The European Union promises no alignment in the level of living and wages. No agreement envisages this. We live in conditions of a single market and competition where there are winners and losers. But I think that with reforms alone, Bulgaria and Greece, and all the countries of our region can become more competitive and therefore struggle for wealth distribution under better conditions.

The SYRIZA government imposed radical changes in the refugee and migrant policy immediately after the elections in January. Do you think that these steps were in the right direction for Greece?

I think the Greek government had no migration policy or strategy for a very long period of time. As a result, in the summer we witnessed this unacceptable situation on the islands where thousands of refugees gathered, without the presence of even a minimum infrastructure for their reception. My opinion is that there was no effective coordination of policies.

The previous government was able to deal with migrant and refugee influx in a more effective manner. Do not forget that even today many of the people who are arriving in Greece are not refugees but migrants. I think that mistakes were made. Statements were also made that helped smugglers choose Greece and its islands that are close to Turkey. All these things have not created the problem but exacerbated its severity.

Therefore, I do not agree with the claims that today's government has been able to tackle the problem in a more efficient manner. We cannot ignore the fact that there has been a spectacular increase in the number of refugees arriving in Greece in recent months and this is not due to SYRIZA but to external factors. But the way in which SYRIZA tackled the problem was not right.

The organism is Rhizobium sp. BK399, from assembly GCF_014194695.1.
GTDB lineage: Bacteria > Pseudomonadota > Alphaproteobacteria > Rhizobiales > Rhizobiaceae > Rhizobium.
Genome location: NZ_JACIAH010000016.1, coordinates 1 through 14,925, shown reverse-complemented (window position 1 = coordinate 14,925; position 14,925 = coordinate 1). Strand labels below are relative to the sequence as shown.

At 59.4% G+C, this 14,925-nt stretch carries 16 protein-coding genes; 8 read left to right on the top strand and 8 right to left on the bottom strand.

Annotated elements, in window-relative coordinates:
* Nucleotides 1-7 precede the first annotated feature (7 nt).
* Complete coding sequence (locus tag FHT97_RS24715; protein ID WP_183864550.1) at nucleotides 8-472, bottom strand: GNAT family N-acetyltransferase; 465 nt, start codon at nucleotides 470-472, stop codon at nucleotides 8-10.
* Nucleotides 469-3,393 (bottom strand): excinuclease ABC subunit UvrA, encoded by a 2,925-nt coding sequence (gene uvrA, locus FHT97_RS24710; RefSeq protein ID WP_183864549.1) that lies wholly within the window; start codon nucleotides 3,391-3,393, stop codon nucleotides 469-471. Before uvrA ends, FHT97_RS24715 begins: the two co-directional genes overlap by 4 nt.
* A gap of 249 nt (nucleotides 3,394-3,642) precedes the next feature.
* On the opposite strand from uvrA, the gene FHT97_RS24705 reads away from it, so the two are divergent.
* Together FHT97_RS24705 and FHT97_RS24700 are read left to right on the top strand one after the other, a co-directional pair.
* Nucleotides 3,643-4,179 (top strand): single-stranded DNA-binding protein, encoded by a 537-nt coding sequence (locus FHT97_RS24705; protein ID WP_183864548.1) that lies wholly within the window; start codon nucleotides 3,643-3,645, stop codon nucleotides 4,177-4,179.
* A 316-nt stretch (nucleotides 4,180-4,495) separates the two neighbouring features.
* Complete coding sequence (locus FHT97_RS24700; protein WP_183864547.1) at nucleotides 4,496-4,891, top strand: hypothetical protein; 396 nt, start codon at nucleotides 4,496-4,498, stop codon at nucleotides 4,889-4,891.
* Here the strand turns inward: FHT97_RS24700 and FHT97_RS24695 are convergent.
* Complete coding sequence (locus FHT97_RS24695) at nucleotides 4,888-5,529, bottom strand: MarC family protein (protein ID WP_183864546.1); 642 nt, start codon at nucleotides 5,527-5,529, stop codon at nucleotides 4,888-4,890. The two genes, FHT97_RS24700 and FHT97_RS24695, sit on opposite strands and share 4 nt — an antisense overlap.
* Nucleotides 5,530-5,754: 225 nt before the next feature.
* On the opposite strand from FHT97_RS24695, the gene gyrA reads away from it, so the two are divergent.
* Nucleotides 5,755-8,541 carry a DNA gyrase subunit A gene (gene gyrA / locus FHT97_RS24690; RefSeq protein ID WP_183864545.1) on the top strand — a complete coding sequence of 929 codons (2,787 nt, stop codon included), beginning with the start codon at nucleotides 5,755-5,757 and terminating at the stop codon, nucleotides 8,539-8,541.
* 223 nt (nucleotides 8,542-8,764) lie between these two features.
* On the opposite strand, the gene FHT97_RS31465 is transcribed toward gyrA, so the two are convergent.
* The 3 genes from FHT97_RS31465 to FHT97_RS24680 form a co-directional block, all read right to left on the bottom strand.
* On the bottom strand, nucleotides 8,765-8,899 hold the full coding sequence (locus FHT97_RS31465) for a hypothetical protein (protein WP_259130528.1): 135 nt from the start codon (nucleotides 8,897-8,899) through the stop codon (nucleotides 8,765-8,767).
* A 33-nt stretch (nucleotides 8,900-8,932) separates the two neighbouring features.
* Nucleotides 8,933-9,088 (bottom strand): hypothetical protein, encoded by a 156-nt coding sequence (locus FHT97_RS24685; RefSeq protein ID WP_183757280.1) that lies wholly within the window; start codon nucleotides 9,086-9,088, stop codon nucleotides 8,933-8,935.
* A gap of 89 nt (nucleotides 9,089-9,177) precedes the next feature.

Every self-respecting country should not leave its borders unguarded and should provide humanitarian aid, which it is obliged to provide to all people fleeing to escape the war. Unfortunately, at some point, the events went beyond the abilities of the Greek government, which could not cope with them. As a result, we saw those unacceptable pictures on the islands and on the border with the Former Yugoslav Republic of Macedonia, which are unworthy of Greece.

We see that the refugee and migrant wave to the Greek islands is not decreasing. Why months after the emergence of such an intense problem does Europe not have an adequate policy to solve it?

This is a problem with huge historical dimensions. The refugee and migrant wave has been the largest since World War II. Therefore, it is not something that Europe can easily handle with united efforts or the member states individually.